It was the start of school closings for COVID-19 (March 2020), and a LOT of schools were caught off guard. Suddenly, they needed technology to support remote learning at the same time every other school did. What’s more, they needed it FAST. Without continuity, the learning momentum of students would be lost, and the educational mission of schools would be at risk.
One such school reached out to CTS with an immediate need for laptops for their students, so they could continue the school year with a remote learning program. When we tackled that need, there was another school and another . . .
The Problem: For maximum efficiency, schools often repurpose laptops from technology carts, for the simple reason that not all devices are used at the same time. That works extremely well in an in-person setting, but now students were distancing—working remotely throughout the day from individual residences—meaning the goal would be a laptop for every student.
Challenges: Again, for efficiency, educators often favor Chromebooks, which can deliver the most bang for the price. So the demand wasn’t just for ANY laptop, but to populate a technical ecosystem with quality components that permit everyone to be on the same virtual page. And LOTS of schools had the same or similar ideas at once. As with masks, paper towels, bleach, and basic staples, distributors had run out due to unprecedented demand. On top of that, even manufacturers who had the flexibility to increase production were having serious supply chain issues. Shipping was stalled. Boatloads of Chromebooks might be out there, but getting them into the hands of learners quickly could be a Herculean effort. The stakes were high, the need imminent, and the solution had to be fast and right.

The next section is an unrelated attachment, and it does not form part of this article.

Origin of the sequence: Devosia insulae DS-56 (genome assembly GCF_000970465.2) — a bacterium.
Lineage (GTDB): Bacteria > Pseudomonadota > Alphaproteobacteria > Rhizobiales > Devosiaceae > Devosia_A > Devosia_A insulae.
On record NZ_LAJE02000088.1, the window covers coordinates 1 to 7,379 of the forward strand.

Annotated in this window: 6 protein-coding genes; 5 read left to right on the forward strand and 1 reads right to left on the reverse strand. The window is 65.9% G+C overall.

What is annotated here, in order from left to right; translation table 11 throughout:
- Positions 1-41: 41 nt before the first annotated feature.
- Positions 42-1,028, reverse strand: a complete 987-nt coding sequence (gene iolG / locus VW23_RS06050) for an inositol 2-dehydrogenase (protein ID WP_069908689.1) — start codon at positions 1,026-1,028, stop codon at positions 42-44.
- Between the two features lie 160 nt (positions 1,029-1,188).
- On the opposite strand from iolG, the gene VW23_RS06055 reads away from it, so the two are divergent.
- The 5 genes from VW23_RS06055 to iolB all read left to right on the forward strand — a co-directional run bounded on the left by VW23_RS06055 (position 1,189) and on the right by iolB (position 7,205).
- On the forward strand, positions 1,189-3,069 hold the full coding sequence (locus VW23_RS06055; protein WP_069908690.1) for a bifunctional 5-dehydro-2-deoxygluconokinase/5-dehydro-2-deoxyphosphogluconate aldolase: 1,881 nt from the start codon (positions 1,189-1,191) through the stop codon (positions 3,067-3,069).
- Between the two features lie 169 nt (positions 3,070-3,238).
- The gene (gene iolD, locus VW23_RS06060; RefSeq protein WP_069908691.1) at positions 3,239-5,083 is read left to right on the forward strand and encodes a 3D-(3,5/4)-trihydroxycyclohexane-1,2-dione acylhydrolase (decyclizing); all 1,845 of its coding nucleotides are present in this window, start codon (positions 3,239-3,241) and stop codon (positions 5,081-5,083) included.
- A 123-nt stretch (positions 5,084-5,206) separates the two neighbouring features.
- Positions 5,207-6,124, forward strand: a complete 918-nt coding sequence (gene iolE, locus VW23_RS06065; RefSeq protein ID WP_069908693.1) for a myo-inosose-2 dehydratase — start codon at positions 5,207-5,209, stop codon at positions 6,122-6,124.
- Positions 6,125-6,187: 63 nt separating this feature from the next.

The Moment: When it rains, it pours. At exactly the moment when COVID-19 struck, it was a ‘cutover’—meaning manufacturers were phasing out last year’s models for new ones. That meant not only additional inventory challenges but also the need to vet new models to ensure a sustainable configuration. CTS and the school had a strong preference for next-generation processors to ensure the school’s technology continued to serve regardless of what was ahead or how long it would last.
Baking-in Sustainability: We weren’t just solving device procurement for one school, though every school has unique needs. We needed a sustainable solution for any school (several have asked us to adapt the same general template to their particular conditions). So each client manager connected on a per school, per order basis. The process required collaborating with the school for its specific requirements, identifying the vendor, establishing the relationship, divide selection, configuration, and logistics to put devices in the hands of learners, instructors, and school staff.